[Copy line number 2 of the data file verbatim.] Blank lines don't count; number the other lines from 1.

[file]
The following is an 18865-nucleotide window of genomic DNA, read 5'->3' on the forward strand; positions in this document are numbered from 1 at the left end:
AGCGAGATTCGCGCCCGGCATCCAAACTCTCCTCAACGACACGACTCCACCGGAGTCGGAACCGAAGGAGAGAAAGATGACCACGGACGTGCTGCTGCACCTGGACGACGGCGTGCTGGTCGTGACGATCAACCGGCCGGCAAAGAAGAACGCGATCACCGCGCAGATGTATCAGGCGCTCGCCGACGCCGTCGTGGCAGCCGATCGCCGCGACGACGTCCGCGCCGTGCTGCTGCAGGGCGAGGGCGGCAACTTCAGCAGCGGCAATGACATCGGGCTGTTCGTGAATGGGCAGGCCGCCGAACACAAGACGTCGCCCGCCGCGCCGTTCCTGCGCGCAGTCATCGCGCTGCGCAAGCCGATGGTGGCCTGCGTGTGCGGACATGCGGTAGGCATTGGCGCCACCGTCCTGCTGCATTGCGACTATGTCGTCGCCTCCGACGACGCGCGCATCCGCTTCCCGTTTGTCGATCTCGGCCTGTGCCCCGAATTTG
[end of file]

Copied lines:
AGCGAGATTCGCGCCCGGCATCCAAACTCTCCTCAACGACACGACTCCACCGGAGTCGGAACCGAAGGAGAGAAAGATGACCACGGACGTGCTGCTGCACCTGGACGACGGCGTGCTGGTCGTGACGATCAACCGGCCGGCAAAGAAGAACGCGATCACCGCGCAGATGTATCAGGCGCTCGCCGACGCCGTCGTGGCAGCCGATCGCCGCGACGACGTCCGCGCCGTGCTGCTGCAGGGCGAGGGCGGCAACTTCAGCAGCGGCAATGACATCGGGCTGTTCGTGAATGGGCAGGCCGCCGAACACAAGACGTCGCCCGCCGCGCCGTTCCTGCGCGCAGTCATCGCGCTGCGCAAGCCGATGGTGGCCTGCGTGTGCGGACATGCGGTAGGCATTGGCGCCACCGTCCTGCTGCATTGCGACTATGTCGTCGCCTCCGACGACGCGCGCATCCGCTTCCCGTTTGTCGATCTCGGCCTGTGCCCCGAATTTG